At the close of trial, the district court instructed the jury. The court's instructions outlined the elements of defendant Croteau's false and fraudulent tax return charges and his charge for corruptly interfering with the administration of internal revenue laws. The court also instructed the jury regarding Croteau's good-faith defense.
The jury convicted Croteau on all eleven counts. Subsequently Croteau filed a Rule 29 motion for judgment of acquittal, which the district court denied.
Croteau's presentence investigation report (“PSI”) recommended a total offense level of 24, which factored in an intended tax loss of $3,848,991.70, under U.S.S.G. §§ 2T1.1(c)(4) and 2T4.1(J). Croteau had a criminal history score of I. As a result, Croteau's advisory guidelines range was 51 to 63 months' imprisonment.
Croteau filed a sentencing memorandum requesting a downward variance and departure.4 He sought a downward departure pursuant to U.S.S.G. §§ 5H1.3 and 5K2.13. He argued that he suffered from anxiety disorder, delusional disorder, and a personality disorder, as testified by Dr. Toomer, and therefore that he suffered from diminished capacity and was unable to understand the consequences of his behavior. Croteau sought a downward variance based on, inter alia, his alleged diminished capacity and the need to avoid sentence disparities among defendants found guilty of similar conduct.
At the sentencing hearing, after acknowledging the contents of the PSI, the district court concluded Croteau's guidelines range was 51 to 63 months' imprisonment. The district court then considered Croteau's arguments in favor of a downward departure or alternatively a variance. The court heard further testimony from Dr. Toomer regarding Croteau's alleged psychological conditions. Croteau's counsel also argued that Croteau should receive a downward variance so as to avoid a sentencing disparity because his brother Armand Croteau had only received a 27–month sentence for similar conduct (and had pled guilty) and had allegedly induced defendant Croteau to behave as he had. The court gave Croteau an opportunity to argue how the 18 U.S.C. § 3553(a) sentencing factors should be applied in his case.
The district court explained that it had considered the testimony of both Dr. Toomer and Dr. Shadle as well as Croteau's testimony and all other evidence presented at trial. Based on that evidence, the court found that Croteau had knowingly and intentionally committed the offenses charged. The court found Croteau to be an “intelligent man” who had been able to run a business successfully for many years. The court found no basis for a downward departure.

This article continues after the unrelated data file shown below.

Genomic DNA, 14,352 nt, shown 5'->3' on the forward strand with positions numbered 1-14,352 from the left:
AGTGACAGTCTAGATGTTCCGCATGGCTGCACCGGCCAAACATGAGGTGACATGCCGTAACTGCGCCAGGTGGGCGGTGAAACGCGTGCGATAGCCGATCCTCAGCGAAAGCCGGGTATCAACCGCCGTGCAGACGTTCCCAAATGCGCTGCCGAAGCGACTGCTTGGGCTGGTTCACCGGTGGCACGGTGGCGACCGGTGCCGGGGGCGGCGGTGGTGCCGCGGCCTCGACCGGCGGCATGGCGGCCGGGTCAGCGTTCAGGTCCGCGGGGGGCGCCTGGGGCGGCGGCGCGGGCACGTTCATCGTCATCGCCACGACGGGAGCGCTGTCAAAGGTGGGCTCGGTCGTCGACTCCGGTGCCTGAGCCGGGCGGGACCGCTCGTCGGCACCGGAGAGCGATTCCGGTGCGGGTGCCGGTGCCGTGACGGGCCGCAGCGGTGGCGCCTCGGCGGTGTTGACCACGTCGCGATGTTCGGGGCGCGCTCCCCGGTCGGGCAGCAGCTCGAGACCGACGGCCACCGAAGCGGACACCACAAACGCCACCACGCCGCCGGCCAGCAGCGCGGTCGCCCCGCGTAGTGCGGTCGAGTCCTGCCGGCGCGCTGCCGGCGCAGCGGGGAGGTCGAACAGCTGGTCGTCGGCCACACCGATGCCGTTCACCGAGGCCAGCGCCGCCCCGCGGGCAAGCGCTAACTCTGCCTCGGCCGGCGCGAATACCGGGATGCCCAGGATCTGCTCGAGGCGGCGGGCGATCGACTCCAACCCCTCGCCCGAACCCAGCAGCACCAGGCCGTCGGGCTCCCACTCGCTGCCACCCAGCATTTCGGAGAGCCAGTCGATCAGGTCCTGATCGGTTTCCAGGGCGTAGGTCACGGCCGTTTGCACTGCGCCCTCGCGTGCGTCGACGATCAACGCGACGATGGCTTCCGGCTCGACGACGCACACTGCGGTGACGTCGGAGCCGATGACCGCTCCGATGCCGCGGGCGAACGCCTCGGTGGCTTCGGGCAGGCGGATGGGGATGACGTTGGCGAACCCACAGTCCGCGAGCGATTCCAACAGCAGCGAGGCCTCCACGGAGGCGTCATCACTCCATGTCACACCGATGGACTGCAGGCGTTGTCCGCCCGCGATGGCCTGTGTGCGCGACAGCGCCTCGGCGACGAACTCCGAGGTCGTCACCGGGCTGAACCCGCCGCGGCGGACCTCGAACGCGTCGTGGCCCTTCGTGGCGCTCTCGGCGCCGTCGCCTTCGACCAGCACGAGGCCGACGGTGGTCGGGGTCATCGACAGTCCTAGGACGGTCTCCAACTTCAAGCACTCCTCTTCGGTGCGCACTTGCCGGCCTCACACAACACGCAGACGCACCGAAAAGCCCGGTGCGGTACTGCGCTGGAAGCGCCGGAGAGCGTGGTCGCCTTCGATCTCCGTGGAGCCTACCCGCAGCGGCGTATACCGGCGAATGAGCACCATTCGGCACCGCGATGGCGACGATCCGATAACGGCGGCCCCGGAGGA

The district court then explained that it had examined the relevant factors in Croteau's case. It had examined Dr. Toomer's testimony, Croteau's history and characteristics, and the need for Croteau's sentence to reflect the seriousness of the offense. The court found that Croteau had not accepted responsibility for his actions. As to Croteau's sentencing disparity argument, the court concluded that Armand Croteau's circumstances differed from defendant Croteau's in relevant respects. Armand had pled guilty to three counts, testified to the actions he had taken, and accepted responsibility for them.5 The court also denied defendant Croteau's downward variance request.
The district court then sentenced defendant Croteau to 56 months' imprisonment on each of Counts One through Ten, and to 36 months' imprisonment on Count Eleven, with all sentences to run concurrently. Croteau's sentence was within the advisory guidelines range.
II. SUFFICIENCY OF THE EVIDENCE
We first consider defendant Croteau's challenge to the sufficiency of the evidence supporting his convictions.
A. Standard of Review
As noted earlier, when reviewing a challenge to the sufficiency of the evidence supporting a conviction, we must view the evidence in the light most favorable to the Government and draw all reasonable inferences in favor of the jury's verdict. See United States v. Lebowitz, 676 F.3d 1000, 1013 (11th Cir.2012); United States v. Hunt, 526 F.3d 739, 744 (11th Cir.2008).6 We will affirm a conviction so long as “any rational trier of fact could have found the essential elements of the crime beyond a reasonable doubt.” Hunt, 526 F.3d at 745 (quotation marks omitted).
“It is well-established that credibility determinations are the exclusive province of the jury.” United States v. Thompson, 422 F.3d 1285, 1292 (11th Cir.2005) (quotation marks and alterations omitted). And, we “resolve any conflicts in favor of the government” and “assume that the jury made all credibility choices in support of the verdict.” Lebowitz, 676 F.3d at 1013. Accordingly, “the jury's verdict will not be disturbed on appeal unless the testimony is incredible as a matter of law.” United States v. Flores, 572 F.3d 1254, 1263 (11th Cir.2009) (quotation marks omitted).